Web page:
A 2003 agreement eased the requirements of the domestic market and allows developing countries to export to other countries where there is a national health problem as long as the exported medicines are not part of a trade or industrial policy.  Drugs exported under such a regime may be packaged or coloured differently to prevent them from harming the markets of industrialized countries. In addition to the basic intellectual property standards established by the TRIPS Agreement, many nations have engaged in bilateral agreements to introduce a higher level of protection. This collection of standards, known as TRIPS+ or TRIPS-Plus, can take many forms.  The general objectives of these agreements are as follows: the 2002 Doha Declaration confirmed that the TRIPS Agreement should not prevent Members from taking the necessary measures to protect public health. Despite this recognition, less developed countries have argued that flexible TRIPS provisions, such as compulsory licensing, are almost impossible to enforce. Less developed countries, in particular, cited their young domestic manufacturing and technology industries as evidence of the imprecision of the policy. Unlike other intellectual property agreements, TRIPS has an effective enforcement mechanism. States can be disciplined by the WTO dispute settlement mechanism. Malaysia is a party to the most well-known ip international agreement, including: since the entry into force of TRIPS, it has been the subject of criticism from developing countries, academics and non-governmental organizations. While some of this criticism is directed at the WTO in general, many proponents of trade liberalization also see TRIPS as bad policy.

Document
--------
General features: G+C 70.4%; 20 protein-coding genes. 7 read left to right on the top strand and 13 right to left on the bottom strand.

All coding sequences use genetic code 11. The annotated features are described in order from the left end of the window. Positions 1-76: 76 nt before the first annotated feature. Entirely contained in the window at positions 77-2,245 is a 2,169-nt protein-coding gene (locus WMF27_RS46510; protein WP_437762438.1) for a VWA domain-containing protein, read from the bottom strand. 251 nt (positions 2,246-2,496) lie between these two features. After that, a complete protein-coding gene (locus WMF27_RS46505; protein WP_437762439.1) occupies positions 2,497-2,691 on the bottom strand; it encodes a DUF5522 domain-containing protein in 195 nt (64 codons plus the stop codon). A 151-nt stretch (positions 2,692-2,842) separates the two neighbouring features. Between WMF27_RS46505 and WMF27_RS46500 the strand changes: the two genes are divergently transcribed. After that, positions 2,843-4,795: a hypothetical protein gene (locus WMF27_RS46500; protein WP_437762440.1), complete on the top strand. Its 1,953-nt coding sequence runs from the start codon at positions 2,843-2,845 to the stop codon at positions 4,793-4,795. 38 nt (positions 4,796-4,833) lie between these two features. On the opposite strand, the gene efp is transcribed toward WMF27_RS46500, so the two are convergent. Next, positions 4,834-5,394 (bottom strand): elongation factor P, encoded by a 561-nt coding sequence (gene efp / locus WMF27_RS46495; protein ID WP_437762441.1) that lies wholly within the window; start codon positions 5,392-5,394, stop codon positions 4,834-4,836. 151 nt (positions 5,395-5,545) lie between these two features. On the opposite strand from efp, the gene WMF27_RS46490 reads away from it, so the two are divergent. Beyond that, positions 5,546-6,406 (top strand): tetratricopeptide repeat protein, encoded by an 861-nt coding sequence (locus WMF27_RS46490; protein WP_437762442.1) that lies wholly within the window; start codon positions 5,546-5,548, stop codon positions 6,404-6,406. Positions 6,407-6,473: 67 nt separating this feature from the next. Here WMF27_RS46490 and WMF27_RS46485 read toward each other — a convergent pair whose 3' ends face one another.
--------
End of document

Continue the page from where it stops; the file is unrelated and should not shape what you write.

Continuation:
The wealth concentration effects of TRIPS (the movement of money from people in developing countries to copyright and patent holders in developed countries) and the imposition of artificial shortages on citizens of countries that would otherwise have weaker intellectual property laws are common bases for such criticism. Other criticisms focused on TRIPS` failure to accelerate the flow of investment and technology to low-income countries, an advantage advanced by WTO members before the agreement was created. World Bank statements indicate that TRIPS has not been able to tangibly accelerate investment in low-income countries, although this has been done for middle-income countries.  The long periods of validity of patents under TRIPS have been examined to indicate that they excessively slow down market entry for generic drug substitutes and competition in the market. In particular, the illegality of preclinical studies or the filing of samples for approval until a patent expires has been held responsible for the growth of a few multinationals and not producers in developing countries. The Agreement on trade aspects of intellectual property rights (TRIPS) is an international agreement between all member states of the World Trade Organization (WTO). It establishes minimum standards for the regulation of different forms of intellectual property (IP) by national governments, as applied to nationals of other WTO member countries.  TRIPS was negotiated at the end of the Uruguay Round of the General Agreement on Tariffs and Trade (GATT) between 1989 and 1990 and is managed by the WTO. . . .